Jesse Eisenberg has the opportunity in The Double that every serious actor dreams of—playing the lead and the supporting roles. It's particularly sweet when you consider one role is a hapless, screw-up whose social life amounts to watching his beloved Sarah (Mia Wasikowska) in her apartment through a spotting scope and the other is as a smooth talking ladies' man. Talk about dramatic reach.

This could only happen in a dystopian future, of course. Director Richard Ayoade's world is 1984 meets Brazil (in fact, Terry Gilliam might have cause for a look-and-feel action). Workers in funky uber-cubicles data crunch on machines from the Hydraulic Age. The color scheme of the film is beige on ash, with leaden highlights. The art direction owes its inspiration to the London Blitz bomb shelters.

Not surprisingly, suicide is rampant.

Simon works diligently at a job that appears to be producing demographic marketing information for the control of the sallow denizens of this bleak future. If it weren't for Ed Snowden's leaks on NSA, The Double would be science fiction. Instead, it's slate-gray comedy.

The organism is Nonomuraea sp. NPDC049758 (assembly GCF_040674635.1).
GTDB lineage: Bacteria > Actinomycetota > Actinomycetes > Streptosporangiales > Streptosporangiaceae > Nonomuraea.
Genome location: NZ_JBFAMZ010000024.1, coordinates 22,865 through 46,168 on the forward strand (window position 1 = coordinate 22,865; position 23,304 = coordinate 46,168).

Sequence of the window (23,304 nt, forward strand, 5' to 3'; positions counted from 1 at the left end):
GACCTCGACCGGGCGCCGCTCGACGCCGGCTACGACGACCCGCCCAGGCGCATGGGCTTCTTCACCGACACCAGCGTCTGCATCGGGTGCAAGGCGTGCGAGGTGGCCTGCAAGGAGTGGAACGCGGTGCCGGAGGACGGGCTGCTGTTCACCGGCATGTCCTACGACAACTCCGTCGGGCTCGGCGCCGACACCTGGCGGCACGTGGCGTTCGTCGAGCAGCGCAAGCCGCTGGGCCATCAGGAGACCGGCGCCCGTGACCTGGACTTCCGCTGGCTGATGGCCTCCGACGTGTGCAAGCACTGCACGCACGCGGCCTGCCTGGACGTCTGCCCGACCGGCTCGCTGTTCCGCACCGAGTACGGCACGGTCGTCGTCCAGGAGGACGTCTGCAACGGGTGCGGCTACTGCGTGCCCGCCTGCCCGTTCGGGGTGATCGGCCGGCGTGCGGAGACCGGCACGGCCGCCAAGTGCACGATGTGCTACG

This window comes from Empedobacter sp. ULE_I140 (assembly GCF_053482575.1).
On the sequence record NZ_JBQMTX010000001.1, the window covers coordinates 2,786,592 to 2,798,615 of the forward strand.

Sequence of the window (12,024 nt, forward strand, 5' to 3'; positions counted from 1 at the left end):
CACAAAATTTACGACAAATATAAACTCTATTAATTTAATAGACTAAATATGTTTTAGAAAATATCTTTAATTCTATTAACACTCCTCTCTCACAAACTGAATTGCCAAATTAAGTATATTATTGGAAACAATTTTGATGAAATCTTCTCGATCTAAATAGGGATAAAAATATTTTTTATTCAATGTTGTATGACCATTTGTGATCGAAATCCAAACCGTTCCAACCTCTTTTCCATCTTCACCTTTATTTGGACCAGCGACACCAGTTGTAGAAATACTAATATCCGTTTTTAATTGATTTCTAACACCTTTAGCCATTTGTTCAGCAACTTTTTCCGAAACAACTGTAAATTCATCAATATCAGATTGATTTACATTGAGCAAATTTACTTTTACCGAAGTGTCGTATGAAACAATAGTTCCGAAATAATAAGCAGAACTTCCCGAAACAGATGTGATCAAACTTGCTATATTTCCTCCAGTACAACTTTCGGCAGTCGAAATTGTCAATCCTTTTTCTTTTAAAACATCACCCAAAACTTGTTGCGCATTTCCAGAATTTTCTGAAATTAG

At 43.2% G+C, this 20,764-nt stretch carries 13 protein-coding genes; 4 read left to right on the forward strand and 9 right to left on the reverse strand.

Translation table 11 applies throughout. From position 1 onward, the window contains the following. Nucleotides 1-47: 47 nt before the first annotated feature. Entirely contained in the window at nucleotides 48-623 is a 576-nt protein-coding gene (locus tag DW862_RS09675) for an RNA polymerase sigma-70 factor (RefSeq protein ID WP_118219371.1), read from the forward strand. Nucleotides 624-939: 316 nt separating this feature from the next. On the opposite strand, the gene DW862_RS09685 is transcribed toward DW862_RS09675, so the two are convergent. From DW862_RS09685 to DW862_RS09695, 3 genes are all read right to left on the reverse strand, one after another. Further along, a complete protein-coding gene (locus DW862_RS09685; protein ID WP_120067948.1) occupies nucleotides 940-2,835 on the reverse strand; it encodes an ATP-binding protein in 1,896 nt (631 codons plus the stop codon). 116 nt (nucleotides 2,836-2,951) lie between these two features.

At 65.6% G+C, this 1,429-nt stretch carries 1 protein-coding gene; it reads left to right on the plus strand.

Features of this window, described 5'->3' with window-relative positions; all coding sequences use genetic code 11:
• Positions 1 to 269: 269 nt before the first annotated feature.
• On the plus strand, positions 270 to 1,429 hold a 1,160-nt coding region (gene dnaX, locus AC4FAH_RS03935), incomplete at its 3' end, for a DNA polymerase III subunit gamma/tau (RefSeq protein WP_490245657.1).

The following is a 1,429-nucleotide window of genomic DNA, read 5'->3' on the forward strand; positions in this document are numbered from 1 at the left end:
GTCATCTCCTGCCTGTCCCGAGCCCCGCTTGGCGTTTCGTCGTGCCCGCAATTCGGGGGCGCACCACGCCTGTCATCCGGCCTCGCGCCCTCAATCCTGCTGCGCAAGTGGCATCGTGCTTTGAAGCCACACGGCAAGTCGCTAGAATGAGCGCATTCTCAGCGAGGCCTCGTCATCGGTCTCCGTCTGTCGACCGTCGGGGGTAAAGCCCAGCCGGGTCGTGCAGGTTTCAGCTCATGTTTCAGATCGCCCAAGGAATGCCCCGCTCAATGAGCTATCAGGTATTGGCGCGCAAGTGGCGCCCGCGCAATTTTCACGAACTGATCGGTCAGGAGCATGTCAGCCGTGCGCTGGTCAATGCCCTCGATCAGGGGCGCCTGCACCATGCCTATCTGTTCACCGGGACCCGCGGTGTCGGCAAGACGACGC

Simon's life is uneventfully bleak—no one much notices him or his work. Unless it's to mess with him, in the case of an officious door guard and the czarina of the copy machine. Even that goes to hell when James shows up. He's Simon's exact double, down to the ill-fitting, rumpled gray suit. No one notices the similarity—something that exasperates Simon.

They do notice James, however--he's the coolest dude in dystopia. Imagine Eisenberg channeling The Fonz. (You're correct if you guessed that nebbish-by-nature Eisenberg can't quite pull off slick femme fatale.)

In an excruciating progression, we watch James steal Simon's job, his Sarah and finally his identity.

Never fear, The Double has a desolately happy ending that could only be found in a Fyodor Dostoyevsky story—on which the film is based, of course.

The Double's plot is meaty enough for a terrific short film. As it is, the 93-minute film could use diligent editing if backers hope to launch beyond the art houses—and way more Wally Shawn (Simon and James' boss)

Last screening: Saturday 5:30 p.m., Prospector Square Theatre, Park City.